So you’ve just whipped up a hearty batch of mashed potatoes, and you’re left staring at the pile of peels. If you find yourself wondering if those potato skins could live a second life in your compost bin, you’re not alone.
Potato peelings, like other organic matter, have the potential to transform into golden compost, rich in essential nutrients for your garden soil.
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However, there’s a bit of a debate among seasoned composters when it comes to adding potato skins to the mix.
Some gardeners toss them in without a second thought, citing their nitrogen content as a valuable green material to balance out the carbon-rich browns like dry leaves and wood chips.
Others caution against it, fearing the risk of potato blight—a disease that can linger in the compost and affect future potato crops.
Recognizing the best method to compost these kitchen castoffs means navigating between these perspectives and finding a balanced approach that maintains a healthy compost heap.
- Composting Know-How: Potato skins can go from kitchen waste to compost treasure, depending on how you manage them.
- Blight and Balance: Understanding the pros and cons, like the risk of potato blight and the nutrient value of peels, is critical.
- Method Matters: Applying the correct composting techniques can make all the difference in safely breaking down potato peelings.
Please be aware that the advice in this post pretains to composting “Irish” potatoes or “white” potatoes, not sweet potatoes. White potatoes (no matter their actual color), are members of the nightshade family. Sweet potatoes are members of the morning glory family and are in no way related to white potatoes.
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The Right Way to Compost Potato Peels
You might wonder if those potato skins from your latest culinary adventure can join the vibrant mix of greens and browns in your compost bin. Indeed, they can, but it pays to approach this process with a bit of know-how.
Start by slicing potato peelings into smaller pieces, which hastens their breakdown and assimilates them into the nutrient-rich compost you desire. This approach encourages microbes to work their magic more effectively, speeding up the transformation of organic matter into garden gold.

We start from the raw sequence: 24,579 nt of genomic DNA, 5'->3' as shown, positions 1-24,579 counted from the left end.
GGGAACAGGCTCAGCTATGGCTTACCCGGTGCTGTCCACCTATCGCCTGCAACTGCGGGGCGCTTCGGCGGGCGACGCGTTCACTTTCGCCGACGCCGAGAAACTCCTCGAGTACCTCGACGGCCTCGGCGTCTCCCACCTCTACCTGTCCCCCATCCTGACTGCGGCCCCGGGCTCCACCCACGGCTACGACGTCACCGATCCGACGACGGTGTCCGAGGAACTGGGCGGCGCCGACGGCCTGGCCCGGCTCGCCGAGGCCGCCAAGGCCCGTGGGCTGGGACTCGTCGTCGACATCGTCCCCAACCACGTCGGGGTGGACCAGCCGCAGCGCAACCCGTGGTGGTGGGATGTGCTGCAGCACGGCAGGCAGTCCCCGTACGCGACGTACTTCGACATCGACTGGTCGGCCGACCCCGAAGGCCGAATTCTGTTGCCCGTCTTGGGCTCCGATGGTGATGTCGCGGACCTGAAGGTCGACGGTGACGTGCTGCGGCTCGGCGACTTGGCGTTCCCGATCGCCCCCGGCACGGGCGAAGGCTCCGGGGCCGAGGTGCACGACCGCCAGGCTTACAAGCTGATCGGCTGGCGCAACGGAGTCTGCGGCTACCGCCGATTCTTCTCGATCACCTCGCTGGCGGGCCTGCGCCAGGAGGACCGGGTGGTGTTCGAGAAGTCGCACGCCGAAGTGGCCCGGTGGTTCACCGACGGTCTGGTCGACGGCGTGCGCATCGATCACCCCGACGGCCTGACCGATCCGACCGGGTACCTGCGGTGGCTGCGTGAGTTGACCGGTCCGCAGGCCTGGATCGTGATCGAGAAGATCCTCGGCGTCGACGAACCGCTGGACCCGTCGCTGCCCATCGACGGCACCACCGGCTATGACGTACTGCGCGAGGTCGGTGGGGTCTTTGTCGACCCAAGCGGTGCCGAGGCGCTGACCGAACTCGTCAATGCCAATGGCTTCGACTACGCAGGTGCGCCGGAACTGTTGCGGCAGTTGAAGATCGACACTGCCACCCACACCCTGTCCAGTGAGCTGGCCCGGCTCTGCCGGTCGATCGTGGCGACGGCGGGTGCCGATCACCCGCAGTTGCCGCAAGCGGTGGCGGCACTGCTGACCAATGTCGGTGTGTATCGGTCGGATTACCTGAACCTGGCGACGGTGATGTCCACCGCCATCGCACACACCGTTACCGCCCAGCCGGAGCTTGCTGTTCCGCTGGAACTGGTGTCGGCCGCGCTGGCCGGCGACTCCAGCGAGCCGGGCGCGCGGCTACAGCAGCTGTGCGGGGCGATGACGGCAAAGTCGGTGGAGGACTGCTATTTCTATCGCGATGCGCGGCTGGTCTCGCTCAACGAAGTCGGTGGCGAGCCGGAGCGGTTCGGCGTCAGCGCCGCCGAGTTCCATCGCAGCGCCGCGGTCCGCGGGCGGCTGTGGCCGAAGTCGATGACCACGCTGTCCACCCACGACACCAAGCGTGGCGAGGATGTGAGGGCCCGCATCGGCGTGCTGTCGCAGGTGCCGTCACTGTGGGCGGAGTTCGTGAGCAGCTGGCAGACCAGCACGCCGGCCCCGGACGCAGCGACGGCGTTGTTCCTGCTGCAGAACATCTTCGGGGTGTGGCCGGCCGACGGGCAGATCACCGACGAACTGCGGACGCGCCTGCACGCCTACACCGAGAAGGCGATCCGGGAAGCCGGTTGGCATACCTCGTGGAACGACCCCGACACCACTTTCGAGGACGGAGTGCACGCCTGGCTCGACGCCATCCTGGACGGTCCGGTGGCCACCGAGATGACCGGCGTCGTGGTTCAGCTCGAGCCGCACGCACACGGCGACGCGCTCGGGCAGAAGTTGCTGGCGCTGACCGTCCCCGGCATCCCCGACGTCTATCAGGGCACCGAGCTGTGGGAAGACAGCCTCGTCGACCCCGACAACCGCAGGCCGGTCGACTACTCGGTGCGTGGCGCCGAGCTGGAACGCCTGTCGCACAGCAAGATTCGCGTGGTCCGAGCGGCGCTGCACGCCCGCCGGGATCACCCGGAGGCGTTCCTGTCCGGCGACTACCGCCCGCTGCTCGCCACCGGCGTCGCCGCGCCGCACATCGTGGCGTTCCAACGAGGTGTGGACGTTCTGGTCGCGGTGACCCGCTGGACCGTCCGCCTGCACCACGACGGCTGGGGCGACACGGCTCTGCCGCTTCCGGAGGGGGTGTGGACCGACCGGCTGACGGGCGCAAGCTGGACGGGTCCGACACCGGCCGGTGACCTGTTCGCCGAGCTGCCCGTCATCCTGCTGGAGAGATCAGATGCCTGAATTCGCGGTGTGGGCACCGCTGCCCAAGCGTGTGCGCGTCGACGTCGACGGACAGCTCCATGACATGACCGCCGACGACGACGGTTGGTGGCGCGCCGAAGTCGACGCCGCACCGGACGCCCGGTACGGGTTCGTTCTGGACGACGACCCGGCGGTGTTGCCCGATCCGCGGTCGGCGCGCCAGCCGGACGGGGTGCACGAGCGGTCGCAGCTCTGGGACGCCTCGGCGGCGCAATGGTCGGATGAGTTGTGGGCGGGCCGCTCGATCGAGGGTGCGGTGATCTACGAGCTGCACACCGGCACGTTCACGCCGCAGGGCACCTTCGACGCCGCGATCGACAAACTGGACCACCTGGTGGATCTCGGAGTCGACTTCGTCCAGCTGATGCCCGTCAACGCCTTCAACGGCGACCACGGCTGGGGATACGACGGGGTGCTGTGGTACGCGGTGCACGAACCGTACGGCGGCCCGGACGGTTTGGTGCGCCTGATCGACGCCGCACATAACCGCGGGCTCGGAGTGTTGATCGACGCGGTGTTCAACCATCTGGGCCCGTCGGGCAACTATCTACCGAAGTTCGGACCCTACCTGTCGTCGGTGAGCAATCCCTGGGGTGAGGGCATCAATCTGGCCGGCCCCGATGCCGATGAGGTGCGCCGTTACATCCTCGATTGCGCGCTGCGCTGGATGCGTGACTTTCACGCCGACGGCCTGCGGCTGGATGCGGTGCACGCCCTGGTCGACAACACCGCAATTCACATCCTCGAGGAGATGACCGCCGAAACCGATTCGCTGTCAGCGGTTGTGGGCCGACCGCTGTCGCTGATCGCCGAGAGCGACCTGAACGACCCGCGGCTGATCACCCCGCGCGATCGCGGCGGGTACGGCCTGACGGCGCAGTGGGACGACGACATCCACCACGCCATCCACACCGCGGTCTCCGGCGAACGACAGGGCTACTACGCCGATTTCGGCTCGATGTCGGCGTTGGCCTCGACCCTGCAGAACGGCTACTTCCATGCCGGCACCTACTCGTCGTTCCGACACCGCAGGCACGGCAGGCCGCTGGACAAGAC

You can toss them in “whole piece,” as my daughter would say, but make sure to mix them in so they don’t glom to each other and become a stinking mess.
A little diligence goes a long way in guarding against potato blight, which a fungal disease that can o cling to potato skins.
To avoid introducing this unwanted guest to your compost heap, ensure you only compost peels from potatoes showing no signs of blight. Avoid adding potatoes with dark patches/brown spots, which can be signs of blight.
For added peace of mind, and to thwart any lurking fungal spores, maintain your compost at a higher temperature.
Hot composting, achieved by balancing your bin’s green material with carbon-rich additives like wood chips or dry leaves and using plenty of water, not only aides in neutralizing pathogens but also contributes to a faster decomposition process.
In order to get a nice, hot pile you have to provide adequate bulk and keep your compost wet. If you’d like to see an in-depth on hot compost piles, please leave a comment and let me know.
This video from Matt Powers is a great introduction to building a successful hot compost pile:
If you’d like a lot of information about soil health and composting, check out the work of Matt Powers and read his book Regenerative Soil. I’ve taken his regenerative soil class. It was life changing (or at least garden changing) for me. The biggest practical skill I learned was the ability to make good compost. The book alone isn’t the same as the full class, but it is the text book from the class and it’s the next best thing.
When adding potato peels, or any other vegetable scraps, to your compost pile, don’t just dump them on top of the pile. Mix them in. Aerating helps the composting process and prevents flies and other unwanted visitors from feasting on your compost.
If you’ve grown your own potato plants, never compost diseased plants showing signs of an fungus, virus, or blight.
Precautions with Potato Skins in Compost
Be mindful of the potential issues when adding potato skins to your compost mix. Potato skins, and potatoes, contain solanine. This is a natural toxin. This compound can potentially inhibit the growth of microbes, which are the workhorses in breaking down organic waste into nutrient-rich compost. (source) If the peels in your compost contain high levels of solanine, they might slow the composition process, making your compost less effective. Too many potato peels at once coudl also cause problems.